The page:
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Background: Many menopausal women are keen to find alternatives to HRT; exercise might be useful in this regard but more trial evidence is required. Before we conduct such trials however, it is important to understand the exercise preference of these women so that appropriate exercise interventions can be developed for inclusion in such trials. Aim: To investigate the exercise preferences of menopausal women and to examine the association between exercise levels, BMI, and hot flushes/night sweats in this population. Method: Participants were women aged 46-55 years from eight diverse general practices in Birmingham. A postal questionnaire containing items about demographics, lifestyle behaviours, weight, height, menopausal status, frequency of hot flushes/night sweats and preferences for exercise was sent to all eligible women. Results: 1693/2776 (61.0%) of women replied. The majority (75.9%) of respondents stated that exercise was an acceptable intervention. The most commonly chosen option for delivery of exercise interventions was by one-to-one consultations with a fitness advisor, followed by DVD sent by post. Telephone based interventions and e-Health interventions (i.e. Internet and mobile phone text messages) were the interventions least chosen. There was also an overwhelming choice for walking as a mode of exercise. A series of two factor analyses of covariance indicated exercise participation and BMI were not significantly related to frequency of hot flushes/night sweats in symptomatic menopausal women. Conclusion: Menopausal women have strong preferences to receive exercise interventions that involve one-to-one contact with a fitness advisor or by exercise DVD. The use of more recent technology to deliver exercise interventions was highly unpopular. These findings should be considered in future studies when planning exercise interventions with this population. © 2010 Published by Elsevier Ireland Ltd.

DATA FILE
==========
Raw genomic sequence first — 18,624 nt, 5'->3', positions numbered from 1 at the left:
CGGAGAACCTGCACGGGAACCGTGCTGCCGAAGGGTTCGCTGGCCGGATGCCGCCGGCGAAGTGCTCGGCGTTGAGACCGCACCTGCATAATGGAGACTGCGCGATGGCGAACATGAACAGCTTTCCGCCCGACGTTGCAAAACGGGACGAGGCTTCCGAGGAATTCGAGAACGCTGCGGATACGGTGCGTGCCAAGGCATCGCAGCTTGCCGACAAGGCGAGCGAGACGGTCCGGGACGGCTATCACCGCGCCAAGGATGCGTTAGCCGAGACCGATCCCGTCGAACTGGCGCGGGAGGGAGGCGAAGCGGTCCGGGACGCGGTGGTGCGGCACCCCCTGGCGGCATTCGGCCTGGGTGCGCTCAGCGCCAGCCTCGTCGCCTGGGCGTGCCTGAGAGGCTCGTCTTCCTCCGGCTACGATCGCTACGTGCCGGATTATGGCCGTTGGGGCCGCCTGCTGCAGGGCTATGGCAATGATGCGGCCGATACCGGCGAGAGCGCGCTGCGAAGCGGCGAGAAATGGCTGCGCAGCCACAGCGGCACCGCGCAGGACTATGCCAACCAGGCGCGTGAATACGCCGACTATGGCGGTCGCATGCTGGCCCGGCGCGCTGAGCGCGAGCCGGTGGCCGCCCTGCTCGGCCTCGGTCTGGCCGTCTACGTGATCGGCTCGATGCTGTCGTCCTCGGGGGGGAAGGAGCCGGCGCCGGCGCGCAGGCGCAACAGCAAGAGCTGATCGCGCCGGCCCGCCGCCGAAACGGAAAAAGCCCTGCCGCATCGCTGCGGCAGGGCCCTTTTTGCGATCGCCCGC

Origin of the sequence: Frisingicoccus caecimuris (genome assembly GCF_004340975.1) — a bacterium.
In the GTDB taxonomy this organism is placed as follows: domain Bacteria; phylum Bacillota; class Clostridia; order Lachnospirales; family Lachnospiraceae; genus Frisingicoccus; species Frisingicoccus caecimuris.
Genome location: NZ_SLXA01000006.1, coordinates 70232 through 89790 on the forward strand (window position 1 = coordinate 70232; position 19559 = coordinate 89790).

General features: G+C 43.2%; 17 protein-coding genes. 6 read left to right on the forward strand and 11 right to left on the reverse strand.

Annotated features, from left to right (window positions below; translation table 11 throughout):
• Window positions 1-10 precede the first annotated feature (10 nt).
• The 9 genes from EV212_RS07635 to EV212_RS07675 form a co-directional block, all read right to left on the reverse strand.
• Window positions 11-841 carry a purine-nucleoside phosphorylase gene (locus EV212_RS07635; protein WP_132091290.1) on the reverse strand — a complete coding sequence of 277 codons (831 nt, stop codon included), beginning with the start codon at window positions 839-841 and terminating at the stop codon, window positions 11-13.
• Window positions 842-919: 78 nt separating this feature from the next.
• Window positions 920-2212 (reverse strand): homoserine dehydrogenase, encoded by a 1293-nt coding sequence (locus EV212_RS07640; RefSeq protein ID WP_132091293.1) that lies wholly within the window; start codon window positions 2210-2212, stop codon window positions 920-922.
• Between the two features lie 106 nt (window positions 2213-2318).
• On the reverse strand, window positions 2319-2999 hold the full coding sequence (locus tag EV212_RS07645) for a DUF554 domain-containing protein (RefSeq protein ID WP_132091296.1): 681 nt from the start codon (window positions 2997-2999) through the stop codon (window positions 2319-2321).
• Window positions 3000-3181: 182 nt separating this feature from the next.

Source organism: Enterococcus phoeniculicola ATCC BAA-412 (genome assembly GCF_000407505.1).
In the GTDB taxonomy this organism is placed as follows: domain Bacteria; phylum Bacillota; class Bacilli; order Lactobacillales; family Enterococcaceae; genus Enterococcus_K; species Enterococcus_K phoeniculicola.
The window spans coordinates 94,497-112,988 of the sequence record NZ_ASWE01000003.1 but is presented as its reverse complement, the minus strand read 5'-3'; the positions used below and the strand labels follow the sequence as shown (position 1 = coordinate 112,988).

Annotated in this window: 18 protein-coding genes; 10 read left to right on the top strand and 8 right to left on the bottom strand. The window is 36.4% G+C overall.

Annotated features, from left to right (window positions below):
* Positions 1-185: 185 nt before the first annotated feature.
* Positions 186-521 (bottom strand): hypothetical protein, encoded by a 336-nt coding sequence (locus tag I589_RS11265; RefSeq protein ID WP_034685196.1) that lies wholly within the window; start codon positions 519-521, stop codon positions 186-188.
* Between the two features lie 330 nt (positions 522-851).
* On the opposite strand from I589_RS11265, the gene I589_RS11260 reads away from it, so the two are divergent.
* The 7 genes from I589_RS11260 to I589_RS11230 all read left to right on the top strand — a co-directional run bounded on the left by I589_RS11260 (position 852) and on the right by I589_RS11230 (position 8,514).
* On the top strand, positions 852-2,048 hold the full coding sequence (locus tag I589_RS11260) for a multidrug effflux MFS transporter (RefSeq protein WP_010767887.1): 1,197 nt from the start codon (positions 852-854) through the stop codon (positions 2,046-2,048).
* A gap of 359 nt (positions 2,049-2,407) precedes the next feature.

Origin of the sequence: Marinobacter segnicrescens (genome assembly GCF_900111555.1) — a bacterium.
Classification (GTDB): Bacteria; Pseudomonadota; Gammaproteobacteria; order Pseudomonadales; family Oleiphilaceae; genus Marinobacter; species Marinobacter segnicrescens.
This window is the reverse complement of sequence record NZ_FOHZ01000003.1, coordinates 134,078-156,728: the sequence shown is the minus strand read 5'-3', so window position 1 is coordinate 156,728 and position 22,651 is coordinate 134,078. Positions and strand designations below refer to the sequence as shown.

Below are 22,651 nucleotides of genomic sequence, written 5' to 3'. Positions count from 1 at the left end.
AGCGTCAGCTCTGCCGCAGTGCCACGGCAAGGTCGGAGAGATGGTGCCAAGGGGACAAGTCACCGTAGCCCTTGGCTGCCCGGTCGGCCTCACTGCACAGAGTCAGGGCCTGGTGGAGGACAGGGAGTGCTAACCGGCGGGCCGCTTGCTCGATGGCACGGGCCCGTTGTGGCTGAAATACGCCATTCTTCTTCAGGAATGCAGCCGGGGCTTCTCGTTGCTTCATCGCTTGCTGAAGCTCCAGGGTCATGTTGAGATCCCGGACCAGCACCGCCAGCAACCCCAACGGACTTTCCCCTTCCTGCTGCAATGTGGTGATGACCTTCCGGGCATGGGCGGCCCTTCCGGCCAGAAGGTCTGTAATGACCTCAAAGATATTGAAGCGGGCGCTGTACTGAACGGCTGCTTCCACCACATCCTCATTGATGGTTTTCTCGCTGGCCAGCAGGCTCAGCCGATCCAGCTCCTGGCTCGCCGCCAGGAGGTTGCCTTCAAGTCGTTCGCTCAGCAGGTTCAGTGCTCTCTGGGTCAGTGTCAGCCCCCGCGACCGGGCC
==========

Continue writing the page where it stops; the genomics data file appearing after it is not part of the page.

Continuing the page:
Original publication

DOI

10.1016/j.maturitas.2010.11.011

Type

Journal article

Journal

Maturitas

Publication Date

01/02/2011

Volume

68

Pages

174 - 178